Misdirected Investment: What New York City's Glut of New Luxury Apartment Buildings Tells Us about the Economy

By Morris, Charles R. | Commonweal, November 11, 2016 | Go to article overview

Misdirected Investment: What New York City's Glut of New Luxury Apartment Buildings Tells Us about the Economy


Morris, Charles R., Commonweal


Over the past decade or so, the New York City skyline has been radically transformed by the erection of Empire State Building--size residential towers. The needle-shaped towers, which top out at about ninety-five stories, each cost more than $1 billion to erect, and incorporate huge individual living spaces that, in their heyday, sold for up to $100 million apiece. Amazingly, many of them are nearly empty.

A 2015 New York Times series disclosed that many of the apartments are owned by murky networks of holding companies that conceal the identity of the real owners. Digging deeply, the Times identified a rogue's gallery of Russian, Chinese, Malaysian, and other far-flung tycoons, people with powerful political connections at home, and extraordinary wealth that is likely the fruit of corruption.

People are divided on the aesthetics of the towers--some of them, even to my jaundiced eye, are beautiful--but as an investment, they represent nearly total waste. Granted they have provided a terrific stimulus for the local construction trades, but that is a one-time thing. The recent downturn in global energy and other commodity prices has cut into the loose change available to emerging-market autocrats and their friends, and some of the apartments in newer towers are having trouble selling for the expected prices. But because of the long lead times required for their construction, one can count a half-dozen or so projects still underway or just starting. (Real-estate developers, as Donald Trump has taught the world, take out their fees from a finished project, while another legal entity undertakes the risk of the actual sales.)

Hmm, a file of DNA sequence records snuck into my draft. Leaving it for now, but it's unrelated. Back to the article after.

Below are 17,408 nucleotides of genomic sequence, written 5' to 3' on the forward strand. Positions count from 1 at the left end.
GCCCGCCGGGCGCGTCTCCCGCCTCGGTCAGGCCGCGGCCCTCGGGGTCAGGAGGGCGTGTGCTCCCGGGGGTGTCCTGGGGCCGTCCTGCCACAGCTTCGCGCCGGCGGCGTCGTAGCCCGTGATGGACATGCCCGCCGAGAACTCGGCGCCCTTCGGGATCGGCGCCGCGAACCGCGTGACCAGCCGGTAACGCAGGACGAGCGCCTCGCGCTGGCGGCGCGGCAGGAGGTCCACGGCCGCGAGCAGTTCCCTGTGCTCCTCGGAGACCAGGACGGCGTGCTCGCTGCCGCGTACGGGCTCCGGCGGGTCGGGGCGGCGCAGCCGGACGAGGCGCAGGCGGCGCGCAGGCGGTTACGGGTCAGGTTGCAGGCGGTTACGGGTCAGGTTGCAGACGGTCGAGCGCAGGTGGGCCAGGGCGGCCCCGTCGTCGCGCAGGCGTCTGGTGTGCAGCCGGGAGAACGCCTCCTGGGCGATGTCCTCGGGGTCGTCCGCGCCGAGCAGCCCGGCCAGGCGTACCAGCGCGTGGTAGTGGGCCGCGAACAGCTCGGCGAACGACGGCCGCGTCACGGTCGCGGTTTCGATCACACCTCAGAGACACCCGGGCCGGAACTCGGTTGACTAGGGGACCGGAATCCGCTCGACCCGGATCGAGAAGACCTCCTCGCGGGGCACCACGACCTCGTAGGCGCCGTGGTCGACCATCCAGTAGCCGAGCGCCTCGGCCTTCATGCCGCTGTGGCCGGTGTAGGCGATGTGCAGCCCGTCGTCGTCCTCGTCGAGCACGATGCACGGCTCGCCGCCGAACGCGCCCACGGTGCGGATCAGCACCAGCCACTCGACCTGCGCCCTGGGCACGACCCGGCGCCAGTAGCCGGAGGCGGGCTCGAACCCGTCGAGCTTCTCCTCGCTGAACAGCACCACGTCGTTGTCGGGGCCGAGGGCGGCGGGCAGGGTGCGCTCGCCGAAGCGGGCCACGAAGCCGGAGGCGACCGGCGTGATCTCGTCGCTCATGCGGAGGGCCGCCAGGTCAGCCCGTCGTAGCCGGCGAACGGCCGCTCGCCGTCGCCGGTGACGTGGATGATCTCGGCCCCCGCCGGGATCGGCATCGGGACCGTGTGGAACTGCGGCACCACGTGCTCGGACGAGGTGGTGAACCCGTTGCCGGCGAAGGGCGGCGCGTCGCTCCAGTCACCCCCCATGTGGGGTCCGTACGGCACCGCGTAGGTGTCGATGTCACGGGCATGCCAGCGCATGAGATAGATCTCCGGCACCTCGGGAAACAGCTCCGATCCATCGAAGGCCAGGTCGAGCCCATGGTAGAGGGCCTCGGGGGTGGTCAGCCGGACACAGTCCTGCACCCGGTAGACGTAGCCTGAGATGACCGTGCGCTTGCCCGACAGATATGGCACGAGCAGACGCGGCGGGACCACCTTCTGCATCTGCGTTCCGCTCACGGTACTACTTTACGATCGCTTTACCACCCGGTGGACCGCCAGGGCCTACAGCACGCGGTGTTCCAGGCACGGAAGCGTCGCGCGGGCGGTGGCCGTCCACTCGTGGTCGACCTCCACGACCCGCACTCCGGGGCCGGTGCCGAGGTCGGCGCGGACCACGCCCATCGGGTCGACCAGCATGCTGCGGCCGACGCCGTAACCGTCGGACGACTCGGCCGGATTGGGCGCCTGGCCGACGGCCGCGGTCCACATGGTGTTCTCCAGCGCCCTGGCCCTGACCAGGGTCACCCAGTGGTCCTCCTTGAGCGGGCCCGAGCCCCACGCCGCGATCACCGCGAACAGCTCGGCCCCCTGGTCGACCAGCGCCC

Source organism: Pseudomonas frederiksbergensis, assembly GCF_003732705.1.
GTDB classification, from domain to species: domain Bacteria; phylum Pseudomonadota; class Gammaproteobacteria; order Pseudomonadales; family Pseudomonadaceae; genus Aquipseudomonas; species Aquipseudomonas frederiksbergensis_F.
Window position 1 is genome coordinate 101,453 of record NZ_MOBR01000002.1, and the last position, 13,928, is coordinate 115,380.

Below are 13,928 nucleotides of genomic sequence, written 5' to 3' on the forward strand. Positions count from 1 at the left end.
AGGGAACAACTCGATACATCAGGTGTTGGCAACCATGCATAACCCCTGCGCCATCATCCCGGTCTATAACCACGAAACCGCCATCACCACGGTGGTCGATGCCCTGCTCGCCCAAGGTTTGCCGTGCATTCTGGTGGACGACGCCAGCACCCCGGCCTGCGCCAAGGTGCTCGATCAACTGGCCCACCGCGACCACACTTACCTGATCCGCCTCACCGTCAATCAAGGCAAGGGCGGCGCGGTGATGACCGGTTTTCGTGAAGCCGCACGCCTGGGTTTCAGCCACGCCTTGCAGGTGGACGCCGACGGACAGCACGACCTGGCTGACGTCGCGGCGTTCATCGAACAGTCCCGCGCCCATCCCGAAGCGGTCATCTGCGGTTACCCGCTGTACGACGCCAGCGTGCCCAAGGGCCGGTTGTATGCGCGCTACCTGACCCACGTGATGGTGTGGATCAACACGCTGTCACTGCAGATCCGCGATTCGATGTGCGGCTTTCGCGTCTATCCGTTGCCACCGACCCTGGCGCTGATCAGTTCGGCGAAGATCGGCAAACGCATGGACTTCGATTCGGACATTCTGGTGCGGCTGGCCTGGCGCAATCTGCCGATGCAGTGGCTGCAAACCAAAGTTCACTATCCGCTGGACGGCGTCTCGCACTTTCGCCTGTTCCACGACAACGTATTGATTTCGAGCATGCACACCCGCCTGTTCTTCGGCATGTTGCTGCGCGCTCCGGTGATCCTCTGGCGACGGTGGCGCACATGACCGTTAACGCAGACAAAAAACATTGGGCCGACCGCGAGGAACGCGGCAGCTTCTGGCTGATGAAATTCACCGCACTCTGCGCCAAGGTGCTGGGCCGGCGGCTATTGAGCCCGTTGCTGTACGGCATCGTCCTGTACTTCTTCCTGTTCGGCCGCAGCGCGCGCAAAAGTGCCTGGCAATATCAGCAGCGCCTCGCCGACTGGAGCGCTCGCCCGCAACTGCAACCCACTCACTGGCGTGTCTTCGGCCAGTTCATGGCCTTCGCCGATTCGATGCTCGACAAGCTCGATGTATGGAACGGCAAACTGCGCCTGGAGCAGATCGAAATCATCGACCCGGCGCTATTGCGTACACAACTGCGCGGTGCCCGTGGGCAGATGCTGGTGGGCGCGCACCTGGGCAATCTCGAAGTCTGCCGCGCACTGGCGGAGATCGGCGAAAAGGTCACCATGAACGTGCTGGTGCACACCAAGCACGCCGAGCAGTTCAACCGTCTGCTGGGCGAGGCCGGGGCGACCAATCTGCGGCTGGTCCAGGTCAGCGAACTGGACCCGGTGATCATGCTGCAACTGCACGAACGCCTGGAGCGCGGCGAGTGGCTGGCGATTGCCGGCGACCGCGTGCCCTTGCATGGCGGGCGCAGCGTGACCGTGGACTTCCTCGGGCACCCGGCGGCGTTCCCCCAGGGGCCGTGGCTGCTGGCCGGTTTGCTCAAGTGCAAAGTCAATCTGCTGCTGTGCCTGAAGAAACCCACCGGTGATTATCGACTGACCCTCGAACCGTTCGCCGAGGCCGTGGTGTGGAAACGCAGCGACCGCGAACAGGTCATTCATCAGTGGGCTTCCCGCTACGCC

The towers were not built as places for people to live, although, to be fair, some of them have been purchased by American executives who made their pile from doing useful things, like launching software companies. But the high rate of foreign ownership suggests that the apartments' primary function is to serve as a safe asset--a magnet for high-end money laundering. The Chinese billionaires who made their money through party connections need to get it to a place where there is due process of law, so a change in government won't put their fortunes at risk.

The sad truth is that the high-end New York towers--as well as their siblings in London, Singapore, and other major financial centers--are just a particularly egregious example of the warping of the modern investment economy. …

The rest of this article is only available to active members of Questia

Already a member? Log in now.

Notes for this article

Add a new note
If you are trying to select text to create highlights or citations, remember that you must now click or tap on the first word, and then click or tap on the last word.